2015 Chevrolet Impala LTZ. Click image to enlarge
Review and photos by Steven Bochenek
GM recently hosted a fleet day. The company shows off all its latest models to their fleet customers and dealers at a massive convention centre slightly north of Toronto airport. These attendees can test drive the cars on a pre-determined loop. Auto writers were invited to the event also, getting access the vehicles outside all morning while the others are cooped up in presentations about sales, technology and what comes next for GM.
I attended the event but the 2015 Impala, the vehicle I wanted to drive, wasn’t available. The single unit they had onsite was so new and special, it was also inside the banquet hall, the guest of honour at the fleet presentation. But they gave me dibs as the first to sample it once the meeting ended at noon.
In the meantime, there were scores of other cars and trucks, including the 2014 Impala. It’s the tenth generation since the brand launched in the late ‘50s, an excellent ride for the money, which I thoroughly endorsed when they introduced it last year. It was winner of cars.com’s Best Car of 2014.
Given all that, it’s probably a good thing that this year’s model has barely changed. They got it right.
So what’s new?
There are three new exterior colours available for your 2015 Impala (when we said not much has changed, we weren’t joking): Rain Forest Green, Autumn Bronze Metallic and Blue Velvet Metallic. I’m not quite sure what any of those means; my tester was Fire Engine Red. Furthermore, all Impalas are now built-in wifi hotspots, courtesy of OnStar with 4G LTE.
The biggest news for the 2015 Impala is the introduction of stop/start technology with the base trim 2.5L four-cylinder engine. It automatically halts then restarts the engine when conditions are right (say, at a long light or idling). The computer observes conditions, including the climate control, then decides when shutting the engine would be more efficient. So much of this past winter it would’ve stayed active no matter how long the traffic light. GM claims it improves fuel economy by five percent, which is great.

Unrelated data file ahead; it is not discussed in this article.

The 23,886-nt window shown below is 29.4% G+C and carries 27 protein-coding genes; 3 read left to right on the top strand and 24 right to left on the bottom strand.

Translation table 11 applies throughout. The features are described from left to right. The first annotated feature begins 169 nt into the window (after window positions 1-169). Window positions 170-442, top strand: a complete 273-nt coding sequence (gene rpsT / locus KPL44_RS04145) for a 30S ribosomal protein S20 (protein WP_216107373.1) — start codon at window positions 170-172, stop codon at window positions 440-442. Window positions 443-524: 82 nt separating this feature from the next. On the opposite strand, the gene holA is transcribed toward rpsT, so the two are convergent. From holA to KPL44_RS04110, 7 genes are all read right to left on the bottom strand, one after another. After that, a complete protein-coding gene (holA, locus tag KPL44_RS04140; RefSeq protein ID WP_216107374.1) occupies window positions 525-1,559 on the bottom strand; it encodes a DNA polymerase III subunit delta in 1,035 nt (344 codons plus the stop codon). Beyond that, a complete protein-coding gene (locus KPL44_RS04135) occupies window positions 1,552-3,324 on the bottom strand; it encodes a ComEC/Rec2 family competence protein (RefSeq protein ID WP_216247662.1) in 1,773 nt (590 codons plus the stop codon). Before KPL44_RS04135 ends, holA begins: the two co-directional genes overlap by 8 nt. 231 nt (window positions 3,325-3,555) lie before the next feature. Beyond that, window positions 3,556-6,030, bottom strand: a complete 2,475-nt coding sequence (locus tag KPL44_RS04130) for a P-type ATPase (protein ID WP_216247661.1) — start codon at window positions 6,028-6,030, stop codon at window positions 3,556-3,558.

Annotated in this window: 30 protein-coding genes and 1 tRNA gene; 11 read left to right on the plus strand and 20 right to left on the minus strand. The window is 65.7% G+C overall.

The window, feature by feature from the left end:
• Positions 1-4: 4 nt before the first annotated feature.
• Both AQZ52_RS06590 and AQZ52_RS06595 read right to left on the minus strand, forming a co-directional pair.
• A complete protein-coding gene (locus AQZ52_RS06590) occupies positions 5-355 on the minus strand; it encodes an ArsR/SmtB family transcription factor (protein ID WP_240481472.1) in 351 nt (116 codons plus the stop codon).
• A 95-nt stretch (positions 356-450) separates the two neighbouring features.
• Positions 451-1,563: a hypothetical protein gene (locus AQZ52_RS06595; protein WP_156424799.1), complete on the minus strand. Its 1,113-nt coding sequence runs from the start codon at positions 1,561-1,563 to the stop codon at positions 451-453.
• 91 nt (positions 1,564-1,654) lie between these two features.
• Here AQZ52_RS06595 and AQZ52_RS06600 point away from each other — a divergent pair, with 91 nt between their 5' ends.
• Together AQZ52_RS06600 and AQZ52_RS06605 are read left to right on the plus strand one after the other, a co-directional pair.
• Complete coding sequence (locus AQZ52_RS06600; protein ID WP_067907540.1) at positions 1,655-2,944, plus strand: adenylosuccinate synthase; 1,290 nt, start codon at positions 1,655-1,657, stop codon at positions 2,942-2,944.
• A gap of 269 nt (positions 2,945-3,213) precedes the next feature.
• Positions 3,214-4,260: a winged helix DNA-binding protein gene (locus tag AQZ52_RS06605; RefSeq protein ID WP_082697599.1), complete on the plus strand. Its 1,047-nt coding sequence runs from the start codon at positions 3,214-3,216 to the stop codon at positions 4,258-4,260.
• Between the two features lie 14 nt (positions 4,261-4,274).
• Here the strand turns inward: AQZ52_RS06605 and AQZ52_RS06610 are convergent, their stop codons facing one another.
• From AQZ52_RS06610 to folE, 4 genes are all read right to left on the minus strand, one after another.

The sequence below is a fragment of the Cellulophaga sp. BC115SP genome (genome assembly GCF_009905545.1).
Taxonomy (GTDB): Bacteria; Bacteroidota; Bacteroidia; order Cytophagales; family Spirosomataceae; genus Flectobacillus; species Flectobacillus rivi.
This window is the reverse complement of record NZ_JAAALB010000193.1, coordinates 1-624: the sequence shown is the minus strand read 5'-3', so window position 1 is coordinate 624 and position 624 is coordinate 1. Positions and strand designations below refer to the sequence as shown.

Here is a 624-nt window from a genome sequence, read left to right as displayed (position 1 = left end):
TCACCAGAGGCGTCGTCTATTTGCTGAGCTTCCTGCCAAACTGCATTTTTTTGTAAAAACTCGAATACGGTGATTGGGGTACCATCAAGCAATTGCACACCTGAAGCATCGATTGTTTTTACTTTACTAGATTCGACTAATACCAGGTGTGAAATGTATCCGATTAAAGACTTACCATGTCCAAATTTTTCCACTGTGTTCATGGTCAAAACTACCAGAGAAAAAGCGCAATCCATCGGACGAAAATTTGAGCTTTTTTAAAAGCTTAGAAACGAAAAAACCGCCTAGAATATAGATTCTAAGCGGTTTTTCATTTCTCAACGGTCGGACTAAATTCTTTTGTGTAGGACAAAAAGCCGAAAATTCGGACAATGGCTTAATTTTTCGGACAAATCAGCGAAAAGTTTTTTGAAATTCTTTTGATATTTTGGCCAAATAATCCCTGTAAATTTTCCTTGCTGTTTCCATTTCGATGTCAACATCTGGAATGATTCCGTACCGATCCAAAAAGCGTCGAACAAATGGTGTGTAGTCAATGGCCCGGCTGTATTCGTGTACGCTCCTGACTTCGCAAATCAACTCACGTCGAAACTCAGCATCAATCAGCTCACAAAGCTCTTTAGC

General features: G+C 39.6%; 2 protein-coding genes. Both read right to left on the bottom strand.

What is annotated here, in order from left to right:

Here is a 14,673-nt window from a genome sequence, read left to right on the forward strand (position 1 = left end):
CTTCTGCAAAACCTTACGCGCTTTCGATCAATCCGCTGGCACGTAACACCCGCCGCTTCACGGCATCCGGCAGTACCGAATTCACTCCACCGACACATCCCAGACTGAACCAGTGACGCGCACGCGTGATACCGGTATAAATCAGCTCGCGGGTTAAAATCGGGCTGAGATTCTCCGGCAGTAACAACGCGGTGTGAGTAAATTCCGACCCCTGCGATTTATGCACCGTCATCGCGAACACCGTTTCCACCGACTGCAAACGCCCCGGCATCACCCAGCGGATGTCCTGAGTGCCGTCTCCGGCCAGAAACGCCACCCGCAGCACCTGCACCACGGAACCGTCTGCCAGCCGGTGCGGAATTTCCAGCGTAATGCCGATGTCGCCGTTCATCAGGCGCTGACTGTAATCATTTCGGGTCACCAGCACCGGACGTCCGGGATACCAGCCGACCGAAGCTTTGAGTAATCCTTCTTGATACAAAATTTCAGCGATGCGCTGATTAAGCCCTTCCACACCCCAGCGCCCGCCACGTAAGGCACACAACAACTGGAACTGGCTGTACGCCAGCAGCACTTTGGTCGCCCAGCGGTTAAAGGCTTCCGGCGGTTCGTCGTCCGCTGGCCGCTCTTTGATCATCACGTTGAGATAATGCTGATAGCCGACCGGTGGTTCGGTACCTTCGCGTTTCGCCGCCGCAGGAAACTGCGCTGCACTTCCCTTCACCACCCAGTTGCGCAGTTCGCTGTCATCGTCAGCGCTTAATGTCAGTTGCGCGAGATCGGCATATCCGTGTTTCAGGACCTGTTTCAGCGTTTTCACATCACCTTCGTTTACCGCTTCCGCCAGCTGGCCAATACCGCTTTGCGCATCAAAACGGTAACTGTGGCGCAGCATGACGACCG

The only thing is, the tester I drove was the LTZ, whose naturally aspirated six-cylinder engine is not to be bridled and doesn’t have the stop/start tech. But that’s OK.
2015 Chevrolet Impala LTZ engine bay, seating, trunk. Click image to enlarge
So what’s still good?
This beast of a V6 emits 305 hp and 264 lb-ft of torque in a car that weighs 1,754 kg, a favourable power-to-weight ratio for the impatient. For the exceptionally impatient, its six-speed automatic transmission is blessed with overdrive and Driver Shift Control. The difference in feel between the automatic and sport transmission is noticeable if not remarkable.
The ride is plenty comfortable without sacrificing a sporty dynamic. You could spend hours in there and remain focused on the drive. The comfortable seat drops low for a better sensation of speed. The long wide boulevards of Brampton Ontario were ideal for a quick experience. The steering is balanced and you can also feel the road really well at the 50 to 70 km/h range where so much urban and suburban driving is done. It gets a 9.2 L/100 km combined highway/city which sums up the route but which seems awfully good for such a big engine. Owners will be pleased that it runs on regular unleaded, a break for their wallet.
The hosts set up a short course within the parking lot for testing tight dynamics. The Impala has deft agility compared most other rides I tried on the day (step forward, Chevy Suburban!) though it was no Cadillac ATS-V. But again this is relative to the price.
2015 Chevrolet Impala LTZ dashboard, centre stack with hidden storage. Click image to enlarge
The Impala is a roomy sedan with a sexy European flair. It treats the driver well but offers passengers more than easy tweeting. There’s plenty of head-, leg- and shoulder-room: 952 mm, 935 mm and 1,450 respectively. (Despite a short time behind the wheel, I took in the effect of the rear, while photographing the cockpit from a wider angle behind.)
No wonder Chevy hasn’t modified that elongated and low-to-the-ground new look that came with the 2014s. It’s 5,113 mm long with a wheelbase of 2,387. They got it right.
And speaking of passengers, the Impala made the Kelley Blue Book shortlist for Best Family Cars of 2014. It would also be a safe choice for concerned parents and nervous drivers who read the newspaper too much. In fact, the Impala was the only 2014 non-luxury brand car to earn the top rating in crash tests by the US Insurance Institute for Highway Safety (they needed to make the organization sound as boring as possible, given that they get to smash cars all day).
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